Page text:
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Trouble at the Neocola Machine

by lunarchronicles


      "Are you sure this will work?” Brekker paced back and forth in front of the Neocola Machine, the shoes of his space suit scuffing up the thick purple-brown Kreludor dust. His four green ears bobbed and flopped over his helmet, though there was no wind up here to stir them.

      His older brother, Lantsov, rolled his eyes and went to scratch his nose before remembering his own borrowed space helmet. “Have I ever steered you wrong before, little brother?”

      Brekker didn’t answer, mostly because he could think of several instances when Lantsov had steered him wrong, solely for the pirate Blumaroo’s own amusement. That was how brothers – especially older brothers – operated. He looked down at the Fake Neocola Token on a String that trailed behind him as he paced through the moon dust. Maybe it wouldn’t work, and Lantsov was lying, but the thing did look real… would the vending machine really be able to tell the difference?

      The thing was, the little alien Aisha was pretty desperate for a transmogrification potion. Brekker knew that there was an avatar to be gained in getting one, and he was pretty sure he could convince his owner to use one on a lab rat so he could run off to the Neoboards and display it. But he was flat broke, and all of his previous Neocola Machine attempts hadn’t paid off yet. That was when Lantsov had come to Brekker with the ingenious plan: using a fake token over and over again, instead of paying for real ones, until a potion popped out of the slot.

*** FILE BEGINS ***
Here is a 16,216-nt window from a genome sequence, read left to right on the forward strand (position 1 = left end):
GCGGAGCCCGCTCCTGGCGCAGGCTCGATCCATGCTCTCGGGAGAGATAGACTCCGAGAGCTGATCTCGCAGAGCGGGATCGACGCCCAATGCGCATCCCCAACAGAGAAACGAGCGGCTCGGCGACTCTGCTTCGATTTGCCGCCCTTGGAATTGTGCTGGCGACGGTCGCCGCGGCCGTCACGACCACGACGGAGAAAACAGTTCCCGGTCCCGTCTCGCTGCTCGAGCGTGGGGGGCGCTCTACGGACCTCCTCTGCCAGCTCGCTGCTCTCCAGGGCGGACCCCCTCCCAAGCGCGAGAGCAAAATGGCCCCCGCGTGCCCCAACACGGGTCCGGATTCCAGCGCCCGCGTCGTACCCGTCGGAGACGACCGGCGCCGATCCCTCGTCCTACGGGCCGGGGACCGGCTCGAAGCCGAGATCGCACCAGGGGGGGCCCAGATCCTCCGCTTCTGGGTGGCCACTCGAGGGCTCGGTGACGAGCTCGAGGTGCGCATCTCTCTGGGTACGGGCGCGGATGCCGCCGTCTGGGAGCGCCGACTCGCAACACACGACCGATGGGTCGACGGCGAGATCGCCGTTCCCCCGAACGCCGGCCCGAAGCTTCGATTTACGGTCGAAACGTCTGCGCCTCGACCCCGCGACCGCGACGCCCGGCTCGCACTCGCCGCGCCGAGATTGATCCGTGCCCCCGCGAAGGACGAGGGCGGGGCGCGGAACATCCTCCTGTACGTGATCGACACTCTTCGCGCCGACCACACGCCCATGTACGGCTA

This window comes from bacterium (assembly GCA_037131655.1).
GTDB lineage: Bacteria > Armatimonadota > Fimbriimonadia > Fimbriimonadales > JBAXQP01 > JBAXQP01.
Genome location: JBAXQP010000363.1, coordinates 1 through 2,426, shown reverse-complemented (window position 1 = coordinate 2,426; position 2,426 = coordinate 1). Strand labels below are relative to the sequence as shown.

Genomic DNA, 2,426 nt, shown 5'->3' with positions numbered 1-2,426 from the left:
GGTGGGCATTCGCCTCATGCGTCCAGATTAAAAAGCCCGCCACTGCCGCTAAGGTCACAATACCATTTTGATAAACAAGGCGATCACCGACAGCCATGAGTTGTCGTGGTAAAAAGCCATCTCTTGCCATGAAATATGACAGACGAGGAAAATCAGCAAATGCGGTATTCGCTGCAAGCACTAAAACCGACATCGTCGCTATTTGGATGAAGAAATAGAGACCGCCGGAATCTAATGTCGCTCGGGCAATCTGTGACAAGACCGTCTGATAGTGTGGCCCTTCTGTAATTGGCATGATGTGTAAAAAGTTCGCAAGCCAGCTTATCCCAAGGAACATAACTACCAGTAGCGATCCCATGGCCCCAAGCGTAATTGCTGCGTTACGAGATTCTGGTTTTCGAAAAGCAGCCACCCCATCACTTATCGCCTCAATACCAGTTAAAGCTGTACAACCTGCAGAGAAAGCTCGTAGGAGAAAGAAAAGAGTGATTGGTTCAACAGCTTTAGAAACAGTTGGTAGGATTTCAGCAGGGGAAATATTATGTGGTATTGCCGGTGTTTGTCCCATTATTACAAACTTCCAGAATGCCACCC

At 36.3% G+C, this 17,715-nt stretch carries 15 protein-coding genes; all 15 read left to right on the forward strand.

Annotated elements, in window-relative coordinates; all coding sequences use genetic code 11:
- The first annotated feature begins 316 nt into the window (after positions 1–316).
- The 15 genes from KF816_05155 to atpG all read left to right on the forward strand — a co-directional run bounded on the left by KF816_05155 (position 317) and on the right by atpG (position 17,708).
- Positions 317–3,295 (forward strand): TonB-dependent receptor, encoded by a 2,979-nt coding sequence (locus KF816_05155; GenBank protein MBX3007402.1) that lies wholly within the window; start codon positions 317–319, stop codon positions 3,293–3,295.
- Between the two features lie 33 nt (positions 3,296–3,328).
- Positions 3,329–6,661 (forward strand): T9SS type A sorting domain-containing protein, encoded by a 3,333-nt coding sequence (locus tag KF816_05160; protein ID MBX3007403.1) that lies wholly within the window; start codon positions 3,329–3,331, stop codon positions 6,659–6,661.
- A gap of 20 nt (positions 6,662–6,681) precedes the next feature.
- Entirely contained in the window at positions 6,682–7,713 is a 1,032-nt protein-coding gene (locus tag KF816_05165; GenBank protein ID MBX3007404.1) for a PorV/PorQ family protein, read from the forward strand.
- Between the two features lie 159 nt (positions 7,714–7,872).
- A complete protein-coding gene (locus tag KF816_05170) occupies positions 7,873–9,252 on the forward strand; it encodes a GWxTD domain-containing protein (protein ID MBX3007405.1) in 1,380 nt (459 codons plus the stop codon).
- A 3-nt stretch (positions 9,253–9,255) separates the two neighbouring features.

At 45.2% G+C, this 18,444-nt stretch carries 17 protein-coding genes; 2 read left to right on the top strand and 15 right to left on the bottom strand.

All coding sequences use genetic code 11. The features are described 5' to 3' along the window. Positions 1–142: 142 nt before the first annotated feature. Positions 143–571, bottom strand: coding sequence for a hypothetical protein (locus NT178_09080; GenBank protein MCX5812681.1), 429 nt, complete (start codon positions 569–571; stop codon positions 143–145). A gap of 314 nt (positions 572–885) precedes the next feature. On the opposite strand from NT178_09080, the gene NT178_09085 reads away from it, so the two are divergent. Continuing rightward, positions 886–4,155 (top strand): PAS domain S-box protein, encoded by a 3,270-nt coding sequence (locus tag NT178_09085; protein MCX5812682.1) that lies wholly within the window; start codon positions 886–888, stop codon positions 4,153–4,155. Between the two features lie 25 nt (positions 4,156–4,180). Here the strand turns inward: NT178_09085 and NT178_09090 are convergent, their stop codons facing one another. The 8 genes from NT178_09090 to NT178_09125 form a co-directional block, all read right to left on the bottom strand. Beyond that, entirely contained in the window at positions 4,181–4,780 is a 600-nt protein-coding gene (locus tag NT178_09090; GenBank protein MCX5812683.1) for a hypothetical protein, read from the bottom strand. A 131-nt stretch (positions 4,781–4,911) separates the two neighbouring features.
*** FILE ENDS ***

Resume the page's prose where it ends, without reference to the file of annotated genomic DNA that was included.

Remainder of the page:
Brekker glanced down at the token again. Honestly, ever since Lantsov had painted himself pirate, he had turned… well, devious was a good word for it. He continued to ignore Lantsov’s previous question as he faced the machine and sighed, a breath which fogged the surface of his helmet. “All right. Is anyone looking?” he asked.

      The Blumaroo cast a glance over his shoulder, and Brekker peered over him. He could see a flurry of multicolored Grundos hard at work at the Kreludan Mining Corps to his left. To his right, Neopets trickled in and out of the Kreludor shops and café, their ears and tails flopping in zero gravity. No one was giving them a second glance.

      “Coast is clear,” confirmed Lantsov.

      “All right.” Brekker could see a thin reflection of himself staring back at him from the surface of his space helmet, and he scowled at it. Just do this and get it over with, he told himself, but he couldn’t help feeling like it was all going to go wrong. Carefully, hesitantly, he lifted the fake token by its string, swung it back and forth for only a moment or two, and inserted the token into the slot of the Neocola Machine.

      For a breath, then two breaths, nothing happened. Brekker reached out and pressed the Minion Maid button, eyeing the string of the fake token dangling from the slot, and jabbed at the red button on the machine’s front.

      He waited.

      Suddenly, with a jarring clunk and a tremendous crash, the Neocola Machine began to shake violently. Brekker yelped and skittered backwards, falling and landing hard on his tail. Lantsov fell, too, though his thick tail caught him and held him aloft for a few moments.

      “What’s it doing?!” Brekker shouted, trying to be heard over the machine. The shaking grew more violent.

      “I don’t know!” cried Lantsov. The Neocola Machine started beeping, loud and obnoxious beeps that drew the attention of the Grundos at the mine a few kilometers away. Brekker wanted to hide his face, but seeing as it was trapped in a big glass bubble, it was sort of difficult.

      In between the space of one blink and the next, there was a whirl of something tall and black, which pushed the two Neopets aside. Brekker fell backwards again, and he rolled over as soon as he hit the ground, shaking his head to filter Kreludor dust off his helmet.